Since the parasite Trypanosoma brucei constantly changes its surface, it can avoid the immune defence of humans and invade the central nervous system, which leads to personality disturbances, sleep disruptions, and ultimately death. For patients affected by a severe Trypanosoma brucei infection in the central nervous system, there are no medicines that can treat both subspecies without incurring extremely serious side effects.
In a project directed by Professor Lars Thelander from Umeå University, scientists have previously discovered that the parasites’ CTP synthetase, an enzyme responsible for the production of CTP - one of the four building blocks for mRNA synthesis, a process that is critical for the survival of the parasite should be a key target for treating the disease.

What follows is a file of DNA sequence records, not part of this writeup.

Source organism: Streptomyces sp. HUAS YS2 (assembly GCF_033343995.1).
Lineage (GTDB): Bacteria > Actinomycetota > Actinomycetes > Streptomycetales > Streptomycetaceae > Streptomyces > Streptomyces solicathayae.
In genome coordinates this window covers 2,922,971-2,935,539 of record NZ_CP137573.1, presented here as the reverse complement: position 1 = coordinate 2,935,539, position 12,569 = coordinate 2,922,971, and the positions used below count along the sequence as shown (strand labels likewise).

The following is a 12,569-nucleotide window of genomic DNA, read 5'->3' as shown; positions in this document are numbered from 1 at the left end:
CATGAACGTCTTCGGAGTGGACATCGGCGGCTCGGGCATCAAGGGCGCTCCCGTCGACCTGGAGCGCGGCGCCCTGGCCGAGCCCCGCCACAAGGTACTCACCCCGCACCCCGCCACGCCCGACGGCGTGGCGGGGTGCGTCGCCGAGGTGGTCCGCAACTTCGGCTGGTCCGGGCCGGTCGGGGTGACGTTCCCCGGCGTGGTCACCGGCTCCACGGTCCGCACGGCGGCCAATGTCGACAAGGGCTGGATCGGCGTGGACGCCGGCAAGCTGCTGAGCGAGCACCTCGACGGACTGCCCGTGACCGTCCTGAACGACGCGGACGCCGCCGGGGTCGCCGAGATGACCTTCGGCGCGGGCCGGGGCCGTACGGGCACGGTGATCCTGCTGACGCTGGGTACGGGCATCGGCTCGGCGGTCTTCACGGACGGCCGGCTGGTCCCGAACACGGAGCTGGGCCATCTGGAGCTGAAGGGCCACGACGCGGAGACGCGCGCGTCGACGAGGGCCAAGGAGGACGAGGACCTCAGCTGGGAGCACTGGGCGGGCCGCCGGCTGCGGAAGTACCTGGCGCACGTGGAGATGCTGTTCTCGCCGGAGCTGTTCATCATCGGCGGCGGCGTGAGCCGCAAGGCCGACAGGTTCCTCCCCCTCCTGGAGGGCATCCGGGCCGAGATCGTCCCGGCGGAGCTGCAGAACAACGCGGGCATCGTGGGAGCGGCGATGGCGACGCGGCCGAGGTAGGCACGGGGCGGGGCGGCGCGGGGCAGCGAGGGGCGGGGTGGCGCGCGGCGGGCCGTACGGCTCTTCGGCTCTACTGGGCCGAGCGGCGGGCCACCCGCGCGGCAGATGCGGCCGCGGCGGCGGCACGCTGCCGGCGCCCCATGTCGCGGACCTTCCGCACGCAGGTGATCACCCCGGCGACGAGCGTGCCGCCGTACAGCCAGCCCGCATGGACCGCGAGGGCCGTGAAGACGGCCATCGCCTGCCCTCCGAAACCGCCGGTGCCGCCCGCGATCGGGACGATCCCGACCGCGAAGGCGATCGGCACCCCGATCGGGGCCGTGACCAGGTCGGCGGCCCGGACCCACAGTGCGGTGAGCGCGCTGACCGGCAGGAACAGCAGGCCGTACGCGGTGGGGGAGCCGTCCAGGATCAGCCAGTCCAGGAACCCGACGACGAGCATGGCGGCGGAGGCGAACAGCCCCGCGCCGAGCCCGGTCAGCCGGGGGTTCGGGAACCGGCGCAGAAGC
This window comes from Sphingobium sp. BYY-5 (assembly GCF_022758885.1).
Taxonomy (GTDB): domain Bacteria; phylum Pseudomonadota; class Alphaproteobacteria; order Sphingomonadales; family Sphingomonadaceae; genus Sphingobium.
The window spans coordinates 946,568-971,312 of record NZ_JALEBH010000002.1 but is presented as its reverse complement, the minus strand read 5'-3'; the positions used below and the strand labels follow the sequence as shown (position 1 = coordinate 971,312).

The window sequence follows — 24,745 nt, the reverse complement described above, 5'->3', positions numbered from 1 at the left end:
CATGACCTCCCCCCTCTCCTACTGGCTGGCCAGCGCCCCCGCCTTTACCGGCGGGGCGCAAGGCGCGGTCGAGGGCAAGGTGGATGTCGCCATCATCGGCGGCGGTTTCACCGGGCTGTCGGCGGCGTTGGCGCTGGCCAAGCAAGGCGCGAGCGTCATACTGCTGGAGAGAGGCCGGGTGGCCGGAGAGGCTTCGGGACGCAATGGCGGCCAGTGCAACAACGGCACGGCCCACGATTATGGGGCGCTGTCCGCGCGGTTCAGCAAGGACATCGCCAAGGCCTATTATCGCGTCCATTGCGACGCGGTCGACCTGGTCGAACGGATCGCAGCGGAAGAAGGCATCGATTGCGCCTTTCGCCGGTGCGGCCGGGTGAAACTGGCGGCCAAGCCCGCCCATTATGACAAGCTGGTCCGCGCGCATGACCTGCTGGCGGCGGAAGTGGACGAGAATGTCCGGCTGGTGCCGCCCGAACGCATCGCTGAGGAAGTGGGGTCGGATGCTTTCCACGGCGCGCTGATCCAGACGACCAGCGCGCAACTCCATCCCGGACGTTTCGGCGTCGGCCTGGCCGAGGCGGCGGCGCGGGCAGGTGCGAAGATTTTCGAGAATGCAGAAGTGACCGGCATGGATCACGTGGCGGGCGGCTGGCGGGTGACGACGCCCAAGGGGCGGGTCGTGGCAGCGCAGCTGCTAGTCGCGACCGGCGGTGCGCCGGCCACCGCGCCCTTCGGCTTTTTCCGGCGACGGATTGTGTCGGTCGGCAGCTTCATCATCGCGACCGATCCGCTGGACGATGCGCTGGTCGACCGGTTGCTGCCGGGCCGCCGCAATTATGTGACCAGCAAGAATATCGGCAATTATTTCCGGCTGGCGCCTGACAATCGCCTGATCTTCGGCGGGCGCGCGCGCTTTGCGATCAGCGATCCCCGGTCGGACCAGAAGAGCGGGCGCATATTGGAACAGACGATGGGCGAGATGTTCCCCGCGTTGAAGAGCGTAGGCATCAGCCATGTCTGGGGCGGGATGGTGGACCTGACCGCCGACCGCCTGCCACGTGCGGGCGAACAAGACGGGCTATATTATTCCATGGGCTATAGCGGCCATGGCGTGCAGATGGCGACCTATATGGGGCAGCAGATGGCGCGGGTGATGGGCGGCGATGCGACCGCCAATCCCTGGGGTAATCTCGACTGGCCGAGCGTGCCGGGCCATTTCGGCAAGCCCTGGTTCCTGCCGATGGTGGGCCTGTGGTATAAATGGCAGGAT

In the current publication scientists have managed to show that the proper content of acivicin, a well-known cell toxin that has previously been used as a cancer drug, can inhibit the parasite’s CTP synthetase, thereby permanently killing the trypanosomes in cell cultures. With daily doses of acivicin, trypanosome-infected mice have also been kept free of symptoms, as opposed to untreated mice that died within a few days.
“The advantage of acivicin is that it has already been used on humans. All the clinical studies have been performed, and we know that the drug can penetrate the central nervous system, which is not the case with many other medicines for trypanosomes. What’s more, it can be taken in tablet form, which is extremely important in countries with limited health-care resources,” says Artur Fijolek from Umeå University, co-author of the article.
The research team at the Umeå University Department of Medical Chemistry and Biophysics hopes soon to be able to find the appropriate dosage of acivicin that can permanently cure the infected mice.
MEDICA.de; Source: Umeå University